Ted Dabney, The Atari Co-Founder Dies At the Age Of 81

Dabney was diagnosed with esophageal cancer in 2017 which he chose not to treat.

Ted Dabney, the co-founder of Atari and the creator of first successful arcade game Pong died a few hours ago. The 80-year old gaming pioneer was one of the most influential figures in the gaming industry.

According to Eurogamer, the cause of his death is esophageal cancer, which he was diagnosed with, in late  2017. Upon the diagnosis, Ted was only given few months to live, and he opted not to seek medical treatment.

Born on May 15th, 1937, in San Francisco, California, Ted took courses in electronics after graduating high school. In 1961, he joined Ampex and worked in the military product department.

It is here where he got an opportunity to be involved in early video imagery products. Nolan Bushnell worked alongside him in the company, and the duo came up with an idea to develop small video or computer systems with coin slots to allow people to pay and play the games on it.

The American electronics engineer co-founder Syzygy with Nolan Bushnell and later renamed the company as Atari Inc. The first product launched by the duo was Computer Science arcade game.

Dabney recreated the programming for this game utilizing a video circuit of a standard TV, while Bushnell designed its cabinet. The duo then joined hands with AI Alcorn, another Ampex employee to develop such games at bigger scales.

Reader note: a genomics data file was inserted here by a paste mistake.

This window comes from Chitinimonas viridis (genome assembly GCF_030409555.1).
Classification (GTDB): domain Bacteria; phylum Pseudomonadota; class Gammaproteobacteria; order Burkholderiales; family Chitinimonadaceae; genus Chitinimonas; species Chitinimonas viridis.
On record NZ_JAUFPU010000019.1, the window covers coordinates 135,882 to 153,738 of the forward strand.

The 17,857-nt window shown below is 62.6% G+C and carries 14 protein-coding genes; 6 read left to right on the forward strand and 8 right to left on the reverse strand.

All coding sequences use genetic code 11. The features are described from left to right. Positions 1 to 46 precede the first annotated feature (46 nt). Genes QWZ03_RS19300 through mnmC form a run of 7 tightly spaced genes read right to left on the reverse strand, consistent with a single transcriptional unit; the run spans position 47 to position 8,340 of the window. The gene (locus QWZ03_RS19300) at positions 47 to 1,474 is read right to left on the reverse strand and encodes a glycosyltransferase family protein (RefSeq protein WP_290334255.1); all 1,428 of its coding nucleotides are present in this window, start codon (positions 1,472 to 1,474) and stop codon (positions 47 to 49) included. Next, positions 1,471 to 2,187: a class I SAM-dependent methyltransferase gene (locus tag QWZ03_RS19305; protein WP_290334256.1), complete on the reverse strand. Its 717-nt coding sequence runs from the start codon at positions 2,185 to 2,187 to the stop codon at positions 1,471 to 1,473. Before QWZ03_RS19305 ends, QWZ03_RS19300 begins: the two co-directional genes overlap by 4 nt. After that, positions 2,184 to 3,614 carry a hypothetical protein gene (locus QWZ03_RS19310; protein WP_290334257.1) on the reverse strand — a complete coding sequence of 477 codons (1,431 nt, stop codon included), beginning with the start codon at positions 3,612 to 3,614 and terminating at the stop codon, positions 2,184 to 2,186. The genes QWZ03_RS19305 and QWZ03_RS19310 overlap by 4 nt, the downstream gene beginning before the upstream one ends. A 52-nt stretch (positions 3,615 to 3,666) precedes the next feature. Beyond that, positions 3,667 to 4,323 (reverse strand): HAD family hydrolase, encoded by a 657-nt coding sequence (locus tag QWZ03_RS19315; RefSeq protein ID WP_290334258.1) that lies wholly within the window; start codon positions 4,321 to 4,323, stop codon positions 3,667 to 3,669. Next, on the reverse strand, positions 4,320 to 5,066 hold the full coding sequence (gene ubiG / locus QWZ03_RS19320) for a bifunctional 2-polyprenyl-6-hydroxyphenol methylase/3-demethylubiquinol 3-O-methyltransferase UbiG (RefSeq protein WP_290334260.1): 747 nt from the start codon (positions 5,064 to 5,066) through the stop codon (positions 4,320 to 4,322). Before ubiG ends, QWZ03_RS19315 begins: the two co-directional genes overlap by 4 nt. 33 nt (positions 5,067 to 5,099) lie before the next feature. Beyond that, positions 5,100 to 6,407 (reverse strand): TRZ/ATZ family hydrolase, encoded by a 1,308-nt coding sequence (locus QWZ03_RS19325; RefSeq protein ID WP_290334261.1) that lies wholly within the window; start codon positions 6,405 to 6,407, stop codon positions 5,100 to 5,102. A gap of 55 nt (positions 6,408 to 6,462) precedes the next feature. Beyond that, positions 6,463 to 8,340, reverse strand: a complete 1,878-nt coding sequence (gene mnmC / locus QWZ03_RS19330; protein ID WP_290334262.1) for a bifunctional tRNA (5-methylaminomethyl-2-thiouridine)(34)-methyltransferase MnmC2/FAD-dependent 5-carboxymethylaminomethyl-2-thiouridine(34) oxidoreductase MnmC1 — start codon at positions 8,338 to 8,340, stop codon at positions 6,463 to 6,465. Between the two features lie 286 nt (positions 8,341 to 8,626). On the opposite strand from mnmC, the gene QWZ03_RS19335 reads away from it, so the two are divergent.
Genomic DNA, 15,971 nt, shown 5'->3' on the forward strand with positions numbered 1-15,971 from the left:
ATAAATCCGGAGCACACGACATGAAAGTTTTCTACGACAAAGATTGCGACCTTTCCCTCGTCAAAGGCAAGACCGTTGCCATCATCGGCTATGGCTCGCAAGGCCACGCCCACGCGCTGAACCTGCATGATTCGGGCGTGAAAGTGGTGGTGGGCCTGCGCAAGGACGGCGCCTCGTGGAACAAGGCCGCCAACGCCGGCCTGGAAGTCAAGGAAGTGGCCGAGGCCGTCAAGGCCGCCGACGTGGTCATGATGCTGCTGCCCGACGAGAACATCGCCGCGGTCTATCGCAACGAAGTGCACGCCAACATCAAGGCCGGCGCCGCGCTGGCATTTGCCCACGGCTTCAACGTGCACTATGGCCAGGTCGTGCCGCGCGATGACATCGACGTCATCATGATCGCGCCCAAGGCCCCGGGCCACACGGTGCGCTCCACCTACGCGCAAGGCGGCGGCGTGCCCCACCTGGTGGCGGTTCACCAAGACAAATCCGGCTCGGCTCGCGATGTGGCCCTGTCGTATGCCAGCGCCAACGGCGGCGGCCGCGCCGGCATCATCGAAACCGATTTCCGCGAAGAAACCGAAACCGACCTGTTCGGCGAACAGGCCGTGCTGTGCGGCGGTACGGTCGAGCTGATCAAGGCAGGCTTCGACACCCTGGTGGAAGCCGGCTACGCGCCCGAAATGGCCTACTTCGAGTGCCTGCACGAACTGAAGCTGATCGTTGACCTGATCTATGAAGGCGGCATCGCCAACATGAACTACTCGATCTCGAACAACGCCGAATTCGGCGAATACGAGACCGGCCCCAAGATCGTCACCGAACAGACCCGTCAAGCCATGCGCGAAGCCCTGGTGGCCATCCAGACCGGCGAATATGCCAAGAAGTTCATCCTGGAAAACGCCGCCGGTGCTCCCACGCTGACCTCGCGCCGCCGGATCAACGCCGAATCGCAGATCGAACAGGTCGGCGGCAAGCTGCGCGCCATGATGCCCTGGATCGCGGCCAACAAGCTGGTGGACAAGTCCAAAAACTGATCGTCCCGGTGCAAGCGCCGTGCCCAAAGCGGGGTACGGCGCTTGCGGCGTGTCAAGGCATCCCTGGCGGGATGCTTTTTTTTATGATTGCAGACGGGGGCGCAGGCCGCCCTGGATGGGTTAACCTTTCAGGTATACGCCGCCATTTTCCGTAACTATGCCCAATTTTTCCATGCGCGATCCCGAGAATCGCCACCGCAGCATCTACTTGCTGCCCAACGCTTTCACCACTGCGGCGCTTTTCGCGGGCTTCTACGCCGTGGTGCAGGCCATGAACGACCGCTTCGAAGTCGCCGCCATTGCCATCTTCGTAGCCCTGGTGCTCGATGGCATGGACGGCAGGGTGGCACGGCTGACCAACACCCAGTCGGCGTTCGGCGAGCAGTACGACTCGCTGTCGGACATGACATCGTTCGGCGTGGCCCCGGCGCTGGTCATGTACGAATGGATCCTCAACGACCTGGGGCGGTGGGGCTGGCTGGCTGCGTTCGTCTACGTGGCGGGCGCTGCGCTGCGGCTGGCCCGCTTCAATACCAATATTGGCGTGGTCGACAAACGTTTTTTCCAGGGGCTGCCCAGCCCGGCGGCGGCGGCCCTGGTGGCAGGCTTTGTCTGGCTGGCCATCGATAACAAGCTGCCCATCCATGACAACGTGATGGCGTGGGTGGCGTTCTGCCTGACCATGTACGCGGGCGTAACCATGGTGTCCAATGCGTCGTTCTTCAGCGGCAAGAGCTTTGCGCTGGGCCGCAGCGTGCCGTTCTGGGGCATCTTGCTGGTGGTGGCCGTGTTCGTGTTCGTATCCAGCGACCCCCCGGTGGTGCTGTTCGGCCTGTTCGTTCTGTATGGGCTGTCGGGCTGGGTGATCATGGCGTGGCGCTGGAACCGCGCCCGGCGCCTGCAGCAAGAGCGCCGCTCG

Later on, they launched Atari’s most successful game Pong, which used Computer Science as its base.

Dabney left Atari in 1970 after things didn’t work out well with Bushnell. He felt overshadowed after the Pong success by Bushnell. However, he did continue to support Bushnell in starting Pizza Time Theatre restaurant chains and his venture capital group Catalyst Technologies as an employee.

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He continued to work with other companies including Raytheon and Fujitsu while also worked on his own gaming projects under his own Syzygy Game Company. However, Dabney opted to close down his company eventually and after ten years, he completely left the industry.

While most of his contributions were forgotten, Dabney reappeared in 2009 through an interview with Leonard Herman, the video game historian. Leonard who covered the story of Dabney in the Edge magazine was the first to announce Dabney’s death in a Facebook post.

The news of his sad demise led Dabney’s friends and admirers to post their tribute to him on social media:

 

Via: Eurogamer